At the end of the nineteenth century, public health was the province of part-time political appointees and volunteer groups of every variety. Public health officers were usually physicians, but they could also be sanitary engineers, lawyers, or chemists--there was little agreement about the skills and knowledge necessary for practice. In Disease and Discovery, Elizabeth Fee examines the conflicting ideas about public health's proper subject and scope and its search for a coherent professional unity and identity. She draws on the debates and decisions surrounding the establishment of what was initially known as the Johns Hopkins School of Hygiene and Public Health, the first independent institution for public health research and education, to crystallize the fundamental questions of the field.
Many of the issues of public health education in the early twentieth century are still debated today. What is the proper relationship of public health to medicine? What is the relative importance of biomedical, environmental, and sociopolitical approaches to public health? Should schools of public health emphasize research skills over practical training? Should they provide advanced training and credentials for the few or simpler educational courses for the many?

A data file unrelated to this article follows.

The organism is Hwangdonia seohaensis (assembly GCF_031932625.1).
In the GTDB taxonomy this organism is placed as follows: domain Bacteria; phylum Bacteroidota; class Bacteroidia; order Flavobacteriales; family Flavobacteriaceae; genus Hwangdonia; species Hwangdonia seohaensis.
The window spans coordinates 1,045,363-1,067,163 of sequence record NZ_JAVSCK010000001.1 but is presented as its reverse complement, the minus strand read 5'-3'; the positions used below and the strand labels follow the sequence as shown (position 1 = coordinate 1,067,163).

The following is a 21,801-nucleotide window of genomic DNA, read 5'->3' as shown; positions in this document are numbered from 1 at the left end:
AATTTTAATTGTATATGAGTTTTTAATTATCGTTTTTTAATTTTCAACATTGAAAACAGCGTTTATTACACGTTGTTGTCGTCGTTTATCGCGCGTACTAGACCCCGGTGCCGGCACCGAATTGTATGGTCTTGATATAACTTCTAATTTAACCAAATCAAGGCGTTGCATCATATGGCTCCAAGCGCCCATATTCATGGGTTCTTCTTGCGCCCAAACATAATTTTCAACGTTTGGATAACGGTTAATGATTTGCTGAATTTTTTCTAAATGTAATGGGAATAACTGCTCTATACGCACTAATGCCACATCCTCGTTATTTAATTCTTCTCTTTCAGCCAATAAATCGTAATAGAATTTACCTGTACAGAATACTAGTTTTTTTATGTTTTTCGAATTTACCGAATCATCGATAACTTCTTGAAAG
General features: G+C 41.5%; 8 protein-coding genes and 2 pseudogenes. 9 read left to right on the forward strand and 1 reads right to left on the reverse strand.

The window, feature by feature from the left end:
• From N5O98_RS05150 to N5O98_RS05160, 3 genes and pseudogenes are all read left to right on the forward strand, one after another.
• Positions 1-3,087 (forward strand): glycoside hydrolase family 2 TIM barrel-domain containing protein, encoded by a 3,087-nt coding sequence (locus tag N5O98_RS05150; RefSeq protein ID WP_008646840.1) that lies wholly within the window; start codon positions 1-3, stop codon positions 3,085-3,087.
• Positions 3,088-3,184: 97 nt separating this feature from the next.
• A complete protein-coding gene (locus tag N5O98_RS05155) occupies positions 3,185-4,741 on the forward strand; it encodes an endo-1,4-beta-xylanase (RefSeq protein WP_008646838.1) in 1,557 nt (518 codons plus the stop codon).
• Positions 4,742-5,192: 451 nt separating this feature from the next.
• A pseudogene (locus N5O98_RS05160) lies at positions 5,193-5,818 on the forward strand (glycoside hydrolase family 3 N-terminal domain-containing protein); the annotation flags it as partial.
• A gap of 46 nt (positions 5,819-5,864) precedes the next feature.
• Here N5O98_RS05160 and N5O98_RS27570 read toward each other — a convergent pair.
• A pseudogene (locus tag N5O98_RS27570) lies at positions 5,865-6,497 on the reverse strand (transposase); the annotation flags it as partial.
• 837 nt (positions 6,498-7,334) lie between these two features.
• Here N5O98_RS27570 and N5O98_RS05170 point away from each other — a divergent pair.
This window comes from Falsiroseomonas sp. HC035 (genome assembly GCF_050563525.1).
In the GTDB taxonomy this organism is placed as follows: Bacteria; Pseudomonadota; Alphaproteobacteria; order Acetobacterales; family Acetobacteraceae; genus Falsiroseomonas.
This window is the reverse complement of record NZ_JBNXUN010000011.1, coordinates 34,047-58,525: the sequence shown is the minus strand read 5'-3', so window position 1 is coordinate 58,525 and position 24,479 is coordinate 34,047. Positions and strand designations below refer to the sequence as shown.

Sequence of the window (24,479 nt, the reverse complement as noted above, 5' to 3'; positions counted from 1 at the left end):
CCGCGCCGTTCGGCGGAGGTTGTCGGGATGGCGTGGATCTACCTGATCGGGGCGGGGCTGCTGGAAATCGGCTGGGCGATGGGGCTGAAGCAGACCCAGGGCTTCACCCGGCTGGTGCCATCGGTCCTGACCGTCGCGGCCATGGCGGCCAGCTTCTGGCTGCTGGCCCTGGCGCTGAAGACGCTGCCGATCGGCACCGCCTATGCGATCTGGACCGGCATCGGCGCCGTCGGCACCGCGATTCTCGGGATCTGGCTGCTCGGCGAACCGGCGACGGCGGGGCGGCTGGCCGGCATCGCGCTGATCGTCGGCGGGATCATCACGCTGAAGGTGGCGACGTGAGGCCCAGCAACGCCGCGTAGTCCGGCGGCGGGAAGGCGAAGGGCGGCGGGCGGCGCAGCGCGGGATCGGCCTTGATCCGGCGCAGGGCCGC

Fee explores the many dimensions of these issues in the context of the founding of the Johns Hopkins school. She details the efforts to define the school's structure and purpose, select faculty and students, and organize the curriculum, and she follows the school's growth and adaptation to the changing social environment through the beginning of World War II. As Fee demonstrates, not simply in its formation but throughout its history the School of Hygiene served as a crucible for the forces shaping the public health profession as a whole.